Children of Scientology: Life After Growing Up in an Alleged Cult - 2019-06-24
Scientologists have special words for the people gathered at a sleek Airbnb townhouse on a mild day in September. They're irrational, or "banky." They're putting off bad vibes, or being "downtone." They're full of negative energy, or "chargey," and they won't contain it — they won't "get their TRs in." But the people sprawling on the living room's vinyl wraparound couch don't use those words to describe themselves anymore. Growing up in Scientology, they say they were constantly told to be stoic. Now that they've left, they're tired of jargon about repressing emotion. Instead, they're looking for new words to describe themselves—new ways to express the psychological consequences of their upbringing—and they've traveled all the way to Brooklyn to tell their stories. They've already landed on one new way to think about themselves—a phrase that helps illuminate why it's so hard for them feel things. They call themselves the Children of Scientology. Psychologists call them SGAs, or Second Generation Adults.
Christi Gordon is an SGA, meaning that she — like everyone she's invited today — grew up immersed in Scientology before eventually cutting ties. SGAs aren't like people who join and leave cults as adults. "Many first gens choose to leave their families," Gordon explains, "but ours were stolen from us. Scientology hijacked our parents' hearts, minds and time, and it hijacked our childhoods." Gordon was never taught how to be a kid. Instead, she was expected to be what Scientologists like to call an "adult in a small body," taking care of herself, by herself, and repressing the fear, grief and loneliness that came with that. She says the experience is like bending over your whole life, trying to avoid hitting a ceiling someone assures you is there. And once you realize there is no ceiling, you've already grown up crooked. Gordon believes that people transitioning out of Scientology don't just need a home, or a job—although they often need that. They also need a support group, a community where people can put new words to real emotions and experiences. And that's what the meetup today is all about.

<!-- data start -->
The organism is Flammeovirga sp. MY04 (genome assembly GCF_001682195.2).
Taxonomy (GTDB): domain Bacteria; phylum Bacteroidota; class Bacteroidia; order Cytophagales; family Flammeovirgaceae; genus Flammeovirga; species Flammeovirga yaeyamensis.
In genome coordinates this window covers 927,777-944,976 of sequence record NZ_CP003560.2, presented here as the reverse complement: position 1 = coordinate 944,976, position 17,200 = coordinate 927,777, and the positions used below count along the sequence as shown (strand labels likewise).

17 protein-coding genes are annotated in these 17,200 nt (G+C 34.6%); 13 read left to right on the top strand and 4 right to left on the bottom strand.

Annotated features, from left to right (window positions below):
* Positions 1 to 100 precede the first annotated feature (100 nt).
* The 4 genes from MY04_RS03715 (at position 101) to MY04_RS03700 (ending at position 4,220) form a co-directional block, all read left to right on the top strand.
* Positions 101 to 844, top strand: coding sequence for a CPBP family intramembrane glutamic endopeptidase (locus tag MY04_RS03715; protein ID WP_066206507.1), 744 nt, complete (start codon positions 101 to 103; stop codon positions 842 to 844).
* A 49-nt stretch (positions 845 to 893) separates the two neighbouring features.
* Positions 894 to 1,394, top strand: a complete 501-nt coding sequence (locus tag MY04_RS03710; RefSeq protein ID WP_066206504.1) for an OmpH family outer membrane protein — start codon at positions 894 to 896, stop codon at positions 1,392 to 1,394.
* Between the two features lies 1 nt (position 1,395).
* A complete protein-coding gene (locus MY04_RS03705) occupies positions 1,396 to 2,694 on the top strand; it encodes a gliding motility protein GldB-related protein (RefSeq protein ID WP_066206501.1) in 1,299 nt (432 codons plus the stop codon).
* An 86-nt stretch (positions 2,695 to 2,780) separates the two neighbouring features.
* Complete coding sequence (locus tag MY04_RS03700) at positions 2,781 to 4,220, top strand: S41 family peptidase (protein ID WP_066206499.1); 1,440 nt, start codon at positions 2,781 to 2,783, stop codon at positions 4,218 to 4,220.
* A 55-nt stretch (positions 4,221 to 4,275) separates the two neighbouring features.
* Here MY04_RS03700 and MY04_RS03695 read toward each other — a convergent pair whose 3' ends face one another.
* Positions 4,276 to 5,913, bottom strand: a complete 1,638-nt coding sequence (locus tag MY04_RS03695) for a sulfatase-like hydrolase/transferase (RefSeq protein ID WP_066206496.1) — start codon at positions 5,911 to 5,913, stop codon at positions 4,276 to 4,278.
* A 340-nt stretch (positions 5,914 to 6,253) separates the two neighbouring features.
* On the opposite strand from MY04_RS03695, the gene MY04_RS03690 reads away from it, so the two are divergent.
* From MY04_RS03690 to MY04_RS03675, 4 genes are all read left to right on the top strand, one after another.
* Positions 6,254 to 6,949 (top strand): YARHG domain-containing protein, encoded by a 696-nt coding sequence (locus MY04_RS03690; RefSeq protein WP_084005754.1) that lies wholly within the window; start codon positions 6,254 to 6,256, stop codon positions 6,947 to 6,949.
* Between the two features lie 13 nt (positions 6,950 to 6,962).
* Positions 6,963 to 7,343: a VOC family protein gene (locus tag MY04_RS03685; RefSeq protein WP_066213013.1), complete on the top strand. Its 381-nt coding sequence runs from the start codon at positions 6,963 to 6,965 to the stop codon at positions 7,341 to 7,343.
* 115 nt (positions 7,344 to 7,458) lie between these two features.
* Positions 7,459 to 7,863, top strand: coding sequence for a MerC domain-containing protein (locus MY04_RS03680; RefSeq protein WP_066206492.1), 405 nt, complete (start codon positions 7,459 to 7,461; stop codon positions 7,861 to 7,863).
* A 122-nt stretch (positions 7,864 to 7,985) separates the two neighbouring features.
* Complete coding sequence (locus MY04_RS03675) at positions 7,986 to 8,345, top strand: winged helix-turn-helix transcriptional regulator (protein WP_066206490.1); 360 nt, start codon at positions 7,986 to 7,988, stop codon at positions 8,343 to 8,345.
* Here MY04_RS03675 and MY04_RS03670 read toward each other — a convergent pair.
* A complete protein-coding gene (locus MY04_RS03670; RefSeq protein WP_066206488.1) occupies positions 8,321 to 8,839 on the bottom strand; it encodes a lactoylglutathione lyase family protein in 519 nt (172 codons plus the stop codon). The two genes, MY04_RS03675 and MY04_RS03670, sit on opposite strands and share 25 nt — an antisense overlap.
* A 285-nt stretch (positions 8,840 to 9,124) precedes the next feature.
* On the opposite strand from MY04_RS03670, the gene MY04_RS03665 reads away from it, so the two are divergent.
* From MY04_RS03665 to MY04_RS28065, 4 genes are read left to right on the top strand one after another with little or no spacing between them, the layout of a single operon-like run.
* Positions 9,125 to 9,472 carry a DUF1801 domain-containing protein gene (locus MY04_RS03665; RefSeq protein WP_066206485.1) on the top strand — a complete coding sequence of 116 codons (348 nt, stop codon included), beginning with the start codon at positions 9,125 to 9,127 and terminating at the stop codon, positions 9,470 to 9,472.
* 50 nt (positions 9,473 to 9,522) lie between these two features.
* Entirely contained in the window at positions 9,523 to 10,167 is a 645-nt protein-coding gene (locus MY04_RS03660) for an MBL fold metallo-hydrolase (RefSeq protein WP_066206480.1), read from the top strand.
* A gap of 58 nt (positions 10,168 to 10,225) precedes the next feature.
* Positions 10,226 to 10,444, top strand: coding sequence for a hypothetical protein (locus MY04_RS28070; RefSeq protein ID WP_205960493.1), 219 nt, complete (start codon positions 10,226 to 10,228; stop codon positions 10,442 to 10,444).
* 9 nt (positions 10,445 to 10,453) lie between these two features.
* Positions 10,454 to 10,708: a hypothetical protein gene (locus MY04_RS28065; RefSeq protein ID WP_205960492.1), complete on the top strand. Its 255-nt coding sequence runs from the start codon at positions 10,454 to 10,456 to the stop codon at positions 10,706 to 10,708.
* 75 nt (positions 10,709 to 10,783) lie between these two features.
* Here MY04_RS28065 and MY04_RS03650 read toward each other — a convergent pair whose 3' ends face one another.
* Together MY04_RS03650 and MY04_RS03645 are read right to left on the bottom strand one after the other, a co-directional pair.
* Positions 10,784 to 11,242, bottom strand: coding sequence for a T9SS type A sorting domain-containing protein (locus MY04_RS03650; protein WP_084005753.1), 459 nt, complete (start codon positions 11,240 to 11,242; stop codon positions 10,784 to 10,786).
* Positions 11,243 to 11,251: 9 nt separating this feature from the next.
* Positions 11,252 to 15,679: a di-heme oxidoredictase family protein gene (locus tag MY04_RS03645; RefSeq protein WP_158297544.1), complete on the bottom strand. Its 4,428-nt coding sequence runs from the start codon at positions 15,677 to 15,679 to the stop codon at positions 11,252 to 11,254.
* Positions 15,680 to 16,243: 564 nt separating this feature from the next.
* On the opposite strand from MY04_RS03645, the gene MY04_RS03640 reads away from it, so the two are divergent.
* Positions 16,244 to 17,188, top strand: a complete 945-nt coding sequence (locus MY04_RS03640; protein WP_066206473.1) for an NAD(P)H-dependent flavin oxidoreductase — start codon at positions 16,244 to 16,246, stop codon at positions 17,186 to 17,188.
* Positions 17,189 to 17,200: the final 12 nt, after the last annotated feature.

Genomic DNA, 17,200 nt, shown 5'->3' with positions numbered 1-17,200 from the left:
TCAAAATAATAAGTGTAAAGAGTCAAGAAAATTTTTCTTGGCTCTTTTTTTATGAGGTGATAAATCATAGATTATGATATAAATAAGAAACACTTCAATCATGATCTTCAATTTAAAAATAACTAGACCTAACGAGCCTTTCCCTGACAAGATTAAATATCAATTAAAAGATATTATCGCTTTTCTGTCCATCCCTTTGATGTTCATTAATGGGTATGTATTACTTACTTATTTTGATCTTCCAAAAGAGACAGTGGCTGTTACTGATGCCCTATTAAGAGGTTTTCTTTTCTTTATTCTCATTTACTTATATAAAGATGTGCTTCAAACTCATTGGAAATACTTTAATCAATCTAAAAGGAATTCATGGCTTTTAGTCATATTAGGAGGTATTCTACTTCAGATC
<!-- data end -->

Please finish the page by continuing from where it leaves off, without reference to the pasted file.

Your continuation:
As more people leave Scientology, more people like Gordon are speaking out. They call the church a cult, and claim that it uses the promise of self-improvement to control and abuse its members. They also accuse the Sea Org — an elite group of the religion's most dedicated members — of being a front for forced labor and surveillance, and criticize the church for tearing apart families, demanding that parents disconnect from children who oppose the religion. As these accusations have snowballed, the church has held its ground, continuing to deny that the church has anything to do with forced labor and family separations. It claims that its beliefs and practices help members to "freely experience their emotions and live life to the fullest." It calls the Children of Scientology an "anti-religious hate group," full of people that they say have a vendetta against the church, and accuses this magazine of "pandering to anti-Scientology propaganda" by publishing the group's claims. But for Gordon, Children of Scientology isn't about hate, or vengeance. After a lifetime of bending over, Gordon is trying to show others — and herself — that it's possible to unkink what's crooked so they can finally stand up straight.